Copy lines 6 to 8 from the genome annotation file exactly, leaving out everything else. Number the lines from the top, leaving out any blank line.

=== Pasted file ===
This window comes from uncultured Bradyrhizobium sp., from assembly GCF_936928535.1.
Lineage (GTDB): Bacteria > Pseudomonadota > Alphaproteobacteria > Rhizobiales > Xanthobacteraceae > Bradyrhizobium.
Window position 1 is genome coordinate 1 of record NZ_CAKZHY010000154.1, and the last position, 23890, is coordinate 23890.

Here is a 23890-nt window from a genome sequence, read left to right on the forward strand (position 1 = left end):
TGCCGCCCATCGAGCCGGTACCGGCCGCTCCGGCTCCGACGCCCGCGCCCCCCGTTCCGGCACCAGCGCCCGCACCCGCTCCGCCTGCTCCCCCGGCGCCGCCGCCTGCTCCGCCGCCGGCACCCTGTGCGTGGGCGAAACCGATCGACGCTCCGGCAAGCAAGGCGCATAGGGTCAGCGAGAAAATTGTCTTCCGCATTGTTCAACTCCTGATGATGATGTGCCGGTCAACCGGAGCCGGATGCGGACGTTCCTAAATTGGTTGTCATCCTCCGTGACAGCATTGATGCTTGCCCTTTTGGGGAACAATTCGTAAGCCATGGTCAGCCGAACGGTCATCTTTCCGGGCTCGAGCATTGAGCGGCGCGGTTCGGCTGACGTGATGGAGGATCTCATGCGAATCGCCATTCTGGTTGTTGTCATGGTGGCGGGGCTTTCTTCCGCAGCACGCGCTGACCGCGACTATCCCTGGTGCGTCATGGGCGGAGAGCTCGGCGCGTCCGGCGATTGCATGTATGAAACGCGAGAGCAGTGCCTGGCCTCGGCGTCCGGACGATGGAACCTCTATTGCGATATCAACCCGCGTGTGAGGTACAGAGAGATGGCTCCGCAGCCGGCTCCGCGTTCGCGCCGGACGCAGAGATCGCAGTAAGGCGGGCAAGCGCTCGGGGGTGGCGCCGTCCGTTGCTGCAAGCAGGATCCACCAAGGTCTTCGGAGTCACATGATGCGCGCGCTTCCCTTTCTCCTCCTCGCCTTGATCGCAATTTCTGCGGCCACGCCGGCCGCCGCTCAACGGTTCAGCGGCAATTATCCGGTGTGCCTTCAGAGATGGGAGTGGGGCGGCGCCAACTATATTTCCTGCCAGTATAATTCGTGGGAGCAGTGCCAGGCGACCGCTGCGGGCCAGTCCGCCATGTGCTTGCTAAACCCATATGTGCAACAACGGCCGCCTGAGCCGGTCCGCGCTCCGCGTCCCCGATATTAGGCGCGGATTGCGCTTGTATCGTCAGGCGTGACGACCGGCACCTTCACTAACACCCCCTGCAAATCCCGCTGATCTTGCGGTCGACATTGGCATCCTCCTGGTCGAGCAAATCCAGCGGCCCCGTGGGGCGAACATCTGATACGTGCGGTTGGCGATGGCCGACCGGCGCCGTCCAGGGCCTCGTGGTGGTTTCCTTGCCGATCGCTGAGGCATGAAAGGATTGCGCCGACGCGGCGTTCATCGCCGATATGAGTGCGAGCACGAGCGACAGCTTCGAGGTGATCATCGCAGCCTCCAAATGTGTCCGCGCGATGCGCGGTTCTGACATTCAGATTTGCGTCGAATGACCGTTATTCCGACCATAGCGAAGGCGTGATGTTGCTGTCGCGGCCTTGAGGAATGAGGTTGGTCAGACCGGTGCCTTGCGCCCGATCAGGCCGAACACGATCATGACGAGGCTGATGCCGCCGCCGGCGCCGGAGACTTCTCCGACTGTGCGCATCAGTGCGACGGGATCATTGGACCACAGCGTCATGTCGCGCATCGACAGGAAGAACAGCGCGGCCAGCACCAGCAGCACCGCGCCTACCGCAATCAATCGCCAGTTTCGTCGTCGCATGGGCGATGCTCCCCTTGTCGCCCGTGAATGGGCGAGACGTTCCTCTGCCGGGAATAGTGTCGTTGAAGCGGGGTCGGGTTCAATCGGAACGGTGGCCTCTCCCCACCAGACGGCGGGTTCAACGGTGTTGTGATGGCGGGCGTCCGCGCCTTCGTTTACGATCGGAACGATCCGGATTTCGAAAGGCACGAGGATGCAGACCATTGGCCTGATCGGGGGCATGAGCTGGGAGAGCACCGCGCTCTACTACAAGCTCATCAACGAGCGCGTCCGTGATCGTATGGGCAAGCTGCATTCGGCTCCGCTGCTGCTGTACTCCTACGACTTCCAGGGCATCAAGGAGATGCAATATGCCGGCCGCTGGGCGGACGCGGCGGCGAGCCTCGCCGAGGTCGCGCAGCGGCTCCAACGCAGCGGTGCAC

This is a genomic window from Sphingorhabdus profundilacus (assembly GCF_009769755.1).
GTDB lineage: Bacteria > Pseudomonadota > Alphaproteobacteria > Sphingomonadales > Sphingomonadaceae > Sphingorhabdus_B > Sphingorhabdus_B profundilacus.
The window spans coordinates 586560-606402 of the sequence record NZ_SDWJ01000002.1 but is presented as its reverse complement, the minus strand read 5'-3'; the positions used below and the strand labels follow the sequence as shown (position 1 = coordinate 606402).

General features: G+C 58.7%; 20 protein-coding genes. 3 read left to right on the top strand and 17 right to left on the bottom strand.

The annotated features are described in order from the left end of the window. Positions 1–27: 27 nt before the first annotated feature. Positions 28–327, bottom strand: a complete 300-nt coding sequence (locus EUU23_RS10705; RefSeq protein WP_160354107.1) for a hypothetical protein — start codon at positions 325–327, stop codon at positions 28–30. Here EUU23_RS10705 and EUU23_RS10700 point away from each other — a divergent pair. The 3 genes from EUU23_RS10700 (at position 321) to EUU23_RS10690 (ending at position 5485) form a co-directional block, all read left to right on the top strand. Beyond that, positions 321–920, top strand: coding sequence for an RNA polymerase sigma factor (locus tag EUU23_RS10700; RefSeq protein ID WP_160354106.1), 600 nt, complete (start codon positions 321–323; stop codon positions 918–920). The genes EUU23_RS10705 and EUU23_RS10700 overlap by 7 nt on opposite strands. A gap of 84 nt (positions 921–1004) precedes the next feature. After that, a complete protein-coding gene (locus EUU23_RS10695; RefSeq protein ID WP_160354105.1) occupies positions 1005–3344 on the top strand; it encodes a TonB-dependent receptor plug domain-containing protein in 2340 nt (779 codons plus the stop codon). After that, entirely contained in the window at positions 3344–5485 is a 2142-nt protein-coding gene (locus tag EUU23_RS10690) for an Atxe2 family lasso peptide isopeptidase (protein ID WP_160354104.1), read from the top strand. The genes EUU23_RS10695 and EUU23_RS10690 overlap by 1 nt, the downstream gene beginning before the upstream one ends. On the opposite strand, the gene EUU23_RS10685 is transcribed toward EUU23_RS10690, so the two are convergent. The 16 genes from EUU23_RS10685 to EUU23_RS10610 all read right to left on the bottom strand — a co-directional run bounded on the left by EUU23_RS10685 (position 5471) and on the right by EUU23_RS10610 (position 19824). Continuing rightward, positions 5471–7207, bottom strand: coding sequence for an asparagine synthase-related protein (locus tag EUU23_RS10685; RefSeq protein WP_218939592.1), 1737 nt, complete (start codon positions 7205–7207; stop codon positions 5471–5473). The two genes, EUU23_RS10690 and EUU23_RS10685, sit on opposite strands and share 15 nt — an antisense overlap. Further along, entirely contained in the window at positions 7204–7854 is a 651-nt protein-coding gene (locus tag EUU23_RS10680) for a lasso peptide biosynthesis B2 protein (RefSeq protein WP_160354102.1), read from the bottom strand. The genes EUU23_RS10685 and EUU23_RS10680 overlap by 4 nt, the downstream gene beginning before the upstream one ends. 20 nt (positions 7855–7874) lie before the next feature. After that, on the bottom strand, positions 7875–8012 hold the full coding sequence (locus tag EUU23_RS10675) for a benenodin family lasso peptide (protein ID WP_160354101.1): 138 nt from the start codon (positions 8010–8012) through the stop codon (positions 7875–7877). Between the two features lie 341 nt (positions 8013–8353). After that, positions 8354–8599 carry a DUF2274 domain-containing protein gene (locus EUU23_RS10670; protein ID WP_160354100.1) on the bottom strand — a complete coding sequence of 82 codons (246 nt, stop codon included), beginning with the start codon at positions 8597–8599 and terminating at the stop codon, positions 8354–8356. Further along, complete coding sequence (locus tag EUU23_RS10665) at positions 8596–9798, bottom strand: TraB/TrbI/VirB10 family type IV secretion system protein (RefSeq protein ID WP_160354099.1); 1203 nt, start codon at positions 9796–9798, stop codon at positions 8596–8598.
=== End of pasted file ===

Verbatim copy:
This is a genomic window from Sphingorhabdus profundilacus (assembly GCF_009769755.1).
GTDB lineage: Bacteria > Pseudomonadota > Alphaproteobacteria > Sphingomonadales > Sphingomonadaceae > Sphingorhabdus_B > Sphingorhabdus_B profundilacus.
The window spans coordinates 586560-606402 of the sequence record NZ_SDWJ01000002.1 but is presented as its reverse complement, the minus strand read 5'-3'; the positions used below and the strand labels follow the sequence as shown (position 1 = coordinate 606402).